The most common livestock kept in the Maldives are the goats because of the country's limited land. The goats are mainly kept for the production of meat and milk. Goat milk is one of the most important foods in the Maldives. One of the most common goat breeds in the Maldives is Jamnapari which was introduced to the country from Sri Lanka. Another popular goat breed in the Maldives is the Battu which was introduced from India. Chickens are also common in the Maldives, and they are mainly kept to satisfy the local demand for meat and eggs.


One of the essential natural resources in the Maldives is fish which are mostly obtained from the Indian Ocean. Some of the varieties of fish found within the territorial waters of the Maldives include the parrotfish, barracuda, and the bluestripe snapper. The fishing industry is among the most crucial sectors of the Maldivian economy as it employs a large segment of the Maldivian labor force. In 1995, the Maldivian government estimated that the country's fishing fleet was made up of more than 1,600 vessels. In 2006, the Maldivian government estimated that the country's fishermen caught roughly 184,000 tons of fish. Pelagic fishing is considered the most viable form of commercial fishing in the Maldives. Most Maldivian pelagic fishers exploit the skipjack tuna and the yellowfin tuna. Some of the most common methods used by Maldivian fishermen to catch tuna include using handlines and pole lines.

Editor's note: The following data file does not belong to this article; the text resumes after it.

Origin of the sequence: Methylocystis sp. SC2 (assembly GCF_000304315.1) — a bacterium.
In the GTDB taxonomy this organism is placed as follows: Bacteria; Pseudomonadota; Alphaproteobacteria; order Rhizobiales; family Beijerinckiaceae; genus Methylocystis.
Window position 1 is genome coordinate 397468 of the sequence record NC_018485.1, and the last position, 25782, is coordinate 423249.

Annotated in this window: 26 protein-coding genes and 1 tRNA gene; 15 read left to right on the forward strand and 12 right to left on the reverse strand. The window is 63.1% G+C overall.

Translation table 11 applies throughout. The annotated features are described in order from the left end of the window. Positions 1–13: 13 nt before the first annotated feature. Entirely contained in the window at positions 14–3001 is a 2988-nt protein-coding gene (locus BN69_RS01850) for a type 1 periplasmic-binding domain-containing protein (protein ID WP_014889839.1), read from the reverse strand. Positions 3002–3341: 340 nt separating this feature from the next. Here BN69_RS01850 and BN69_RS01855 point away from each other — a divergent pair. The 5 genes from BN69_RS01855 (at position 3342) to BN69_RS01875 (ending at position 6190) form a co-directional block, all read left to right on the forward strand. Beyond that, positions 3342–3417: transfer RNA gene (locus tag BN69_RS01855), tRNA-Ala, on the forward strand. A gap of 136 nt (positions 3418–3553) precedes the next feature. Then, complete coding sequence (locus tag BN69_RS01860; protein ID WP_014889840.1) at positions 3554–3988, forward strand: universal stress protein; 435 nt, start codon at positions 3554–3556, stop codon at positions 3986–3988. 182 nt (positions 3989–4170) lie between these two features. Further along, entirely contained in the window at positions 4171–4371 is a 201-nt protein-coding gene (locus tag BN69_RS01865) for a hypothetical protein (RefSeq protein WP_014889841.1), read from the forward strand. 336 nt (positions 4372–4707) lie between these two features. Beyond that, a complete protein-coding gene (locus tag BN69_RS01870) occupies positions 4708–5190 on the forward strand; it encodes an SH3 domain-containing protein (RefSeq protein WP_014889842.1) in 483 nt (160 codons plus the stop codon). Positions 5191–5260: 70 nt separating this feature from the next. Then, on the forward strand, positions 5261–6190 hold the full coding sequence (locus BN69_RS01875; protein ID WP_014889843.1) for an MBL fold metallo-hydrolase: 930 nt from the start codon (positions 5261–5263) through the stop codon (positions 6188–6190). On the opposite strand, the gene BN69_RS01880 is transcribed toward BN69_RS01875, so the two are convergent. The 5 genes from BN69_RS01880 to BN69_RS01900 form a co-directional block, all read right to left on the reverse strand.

Unemployment in the Maldives

One of the most significant challenges facing the Maldivian economy is unemployment. In 2017, the Maldivian government estimated that the country's unemployment rate stood at 5% which was a small drop from the 2016 unemployment rate of 5.03%. The Maldivian government has put in place several strategies to increase the number of jobs in the country and grow the country's economy.